Demand picture for oil looks sour: Founder of Commodity Context
Oil eked out a meager gain as the dollar weakened, with much of the market waiting to see what the Federal Reserve will decide regarding rate hikes when it meets later this week.
West Texas Intermediate inched forward to settle above US$85 a barrel, paring earlier losses as the dollar dropped from record highs. Oil fell as much as 3.5 per cent to near US$82 a barrel as markets look ahead to a week filled with global central-bank decisions. Monetary policymakers will decide whether to try to tame inflation with further interest-rate hikes.
The afternoon’s price rally was “a knee-jerk reaction to the oversold situation that we had this morning,” said Robert Yawger, director of the futures division at Mizuho Securities USA. “I’d be surprised if we held onto these gains over the next couple of days,” especially heading into the Federal Reserve’s decision on Wednesday.
Meanwhile, the potential for increased supplies has added bearish headwinds to the commodity. The US announced it will offer an additional 10 million barrels from its strategic petroleum reserves. The UAE’s national oil company is accelerating its plan to produce 5 million barrels of crude a day by 2025. Additionally, refiners in China have applied for an extra 15 million tons of fuel export quota, which could potentially unleash a flood of gasoline and diesel.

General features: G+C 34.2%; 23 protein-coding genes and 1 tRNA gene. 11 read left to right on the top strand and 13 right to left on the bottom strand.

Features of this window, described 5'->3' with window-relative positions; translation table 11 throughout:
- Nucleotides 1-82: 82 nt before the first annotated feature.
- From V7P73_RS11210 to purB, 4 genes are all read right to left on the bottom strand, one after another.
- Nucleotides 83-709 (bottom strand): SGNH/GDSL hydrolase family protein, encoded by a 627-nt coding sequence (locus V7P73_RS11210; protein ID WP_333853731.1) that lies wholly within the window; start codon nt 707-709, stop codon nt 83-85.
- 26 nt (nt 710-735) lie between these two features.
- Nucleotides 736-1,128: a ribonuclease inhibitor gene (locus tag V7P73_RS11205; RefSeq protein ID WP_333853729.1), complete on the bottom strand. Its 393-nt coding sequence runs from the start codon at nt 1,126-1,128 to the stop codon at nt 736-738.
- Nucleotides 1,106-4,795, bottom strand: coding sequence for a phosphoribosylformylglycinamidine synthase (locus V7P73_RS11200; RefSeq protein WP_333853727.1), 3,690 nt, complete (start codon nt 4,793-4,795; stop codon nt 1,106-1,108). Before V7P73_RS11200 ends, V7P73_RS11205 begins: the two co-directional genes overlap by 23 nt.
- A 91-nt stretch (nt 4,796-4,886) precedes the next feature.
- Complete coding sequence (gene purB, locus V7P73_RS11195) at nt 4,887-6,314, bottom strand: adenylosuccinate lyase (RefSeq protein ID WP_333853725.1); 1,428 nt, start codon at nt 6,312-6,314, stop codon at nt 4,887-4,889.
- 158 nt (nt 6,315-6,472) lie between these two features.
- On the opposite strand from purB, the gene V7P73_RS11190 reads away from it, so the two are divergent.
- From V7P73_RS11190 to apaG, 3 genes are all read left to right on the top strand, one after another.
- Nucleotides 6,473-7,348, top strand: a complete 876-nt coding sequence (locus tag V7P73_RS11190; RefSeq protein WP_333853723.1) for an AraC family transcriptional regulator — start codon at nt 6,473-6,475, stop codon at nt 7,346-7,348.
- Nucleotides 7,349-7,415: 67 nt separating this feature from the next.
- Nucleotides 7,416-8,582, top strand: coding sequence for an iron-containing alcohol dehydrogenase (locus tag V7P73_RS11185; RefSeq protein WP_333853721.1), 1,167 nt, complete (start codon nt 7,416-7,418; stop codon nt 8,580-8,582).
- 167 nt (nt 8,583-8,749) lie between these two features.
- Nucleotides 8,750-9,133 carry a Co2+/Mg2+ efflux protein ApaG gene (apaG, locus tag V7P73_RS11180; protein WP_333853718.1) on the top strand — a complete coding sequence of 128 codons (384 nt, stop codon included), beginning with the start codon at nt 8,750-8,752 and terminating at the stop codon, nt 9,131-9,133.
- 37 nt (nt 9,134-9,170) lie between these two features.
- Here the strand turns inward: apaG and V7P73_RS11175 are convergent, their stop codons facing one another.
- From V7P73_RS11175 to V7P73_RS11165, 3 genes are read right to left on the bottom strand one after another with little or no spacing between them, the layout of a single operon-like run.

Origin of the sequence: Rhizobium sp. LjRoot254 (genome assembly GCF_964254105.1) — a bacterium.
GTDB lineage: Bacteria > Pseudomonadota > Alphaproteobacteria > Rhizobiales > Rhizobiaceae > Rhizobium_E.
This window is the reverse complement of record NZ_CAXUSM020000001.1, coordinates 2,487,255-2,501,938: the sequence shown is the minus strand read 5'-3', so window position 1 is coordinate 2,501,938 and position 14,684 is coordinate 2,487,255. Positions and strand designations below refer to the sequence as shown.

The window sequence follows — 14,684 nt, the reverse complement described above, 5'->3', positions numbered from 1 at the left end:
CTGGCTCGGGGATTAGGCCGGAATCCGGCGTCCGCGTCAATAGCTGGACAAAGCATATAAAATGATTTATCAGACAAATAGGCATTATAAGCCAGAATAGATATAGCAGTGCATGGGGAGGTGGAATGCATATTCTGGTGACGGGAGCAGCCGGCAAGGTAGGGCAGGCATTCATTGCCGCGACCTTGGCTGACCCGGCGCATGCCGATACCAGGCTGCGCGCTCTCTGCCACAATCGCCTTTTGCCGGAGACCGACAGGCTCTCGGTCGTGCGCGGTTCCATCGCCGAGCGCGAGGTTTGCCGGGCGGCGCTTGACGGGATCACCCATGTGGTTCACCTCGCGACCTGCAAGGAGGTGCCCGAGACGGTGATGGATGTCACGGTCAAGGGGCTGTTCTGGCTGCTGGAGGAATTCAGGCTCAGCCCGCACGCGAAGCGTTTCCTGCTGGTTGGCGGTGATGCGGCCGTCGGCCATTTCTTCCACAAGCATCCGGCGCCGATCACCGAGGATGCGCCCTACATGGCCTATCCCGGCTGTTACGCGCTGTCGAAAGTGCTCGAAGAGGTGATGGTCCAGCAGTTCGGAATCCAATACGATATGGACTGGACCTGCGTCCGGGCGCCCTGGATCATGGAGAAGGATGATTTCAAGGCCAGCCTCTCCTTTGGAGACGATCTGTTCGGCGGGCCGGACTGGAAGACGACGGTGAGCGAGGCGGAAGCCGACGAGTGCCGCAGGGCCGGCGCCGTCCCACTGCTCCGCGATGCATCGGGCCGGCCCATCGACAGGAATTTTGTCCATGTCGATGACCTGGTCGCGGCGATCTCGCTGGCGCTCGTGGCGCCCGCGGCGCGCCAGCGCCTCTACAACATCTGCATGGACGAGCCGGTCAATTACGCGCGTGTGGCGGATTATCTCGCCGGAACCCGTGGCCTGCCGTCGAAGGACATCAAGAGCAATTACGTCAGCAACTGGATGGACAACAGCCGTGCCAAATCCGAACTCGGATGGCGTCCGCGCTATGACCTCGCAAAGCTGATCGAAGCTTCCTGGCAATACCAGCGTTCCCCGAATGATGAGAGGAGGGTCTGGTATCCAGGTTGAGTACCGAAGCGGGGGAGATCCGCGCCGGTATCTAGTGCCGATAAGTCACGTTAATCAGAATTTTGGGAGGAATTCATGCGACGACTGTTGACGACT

Earlier this month, crude prices dropped to the lowest since January with the US dollar rallying to record highs as central banks prepared for more interest-rate hikes. Continued lockdowns in China are also stifling demand in one of the world’s biggest oil consumers. Concerns that a global slowdown will sap energy demand have put oil on track for its first quarterly decline in more than two years.
Global demand for oil slumped in July, dropping by 1.1 million barrels a day in a period which usually sees oil usage creeping up, according to the Riyadh-based International Energy Forum. China’s crude imports and use of oil in refineries fell year-on-year, according to data from the Joint Organizations Data Initiative, to which the IEF contributes.
- WTI for October delivery rose 62 cents to settle at US$85.73 a barrel in New York.
- The contract expires on Tuesday
- Brent for November settlement rose 65 cents to settle at US$92 a barrel.
Despite prices easing in the short term, high energy costs are threatening to pull Europe into a painful recession, with governments in the region taking steps to shore up energy supplies. Germany on Friday seized the local unit of Russia’s Rosneft PJSC, as Berlin moves to take sweeping control of its energy industry and sever decades of deep dependence on Moscow for fuel.
Iran’s President Ebrahim Raisi said he needed guarantees that the US won’t walk away again from a nuclear deal as a condition for the Middle Eastern country entering into an accord. A new agreement would lead to the return of Iranian crude to a tight oil market, though negotiators remain at loggerheads.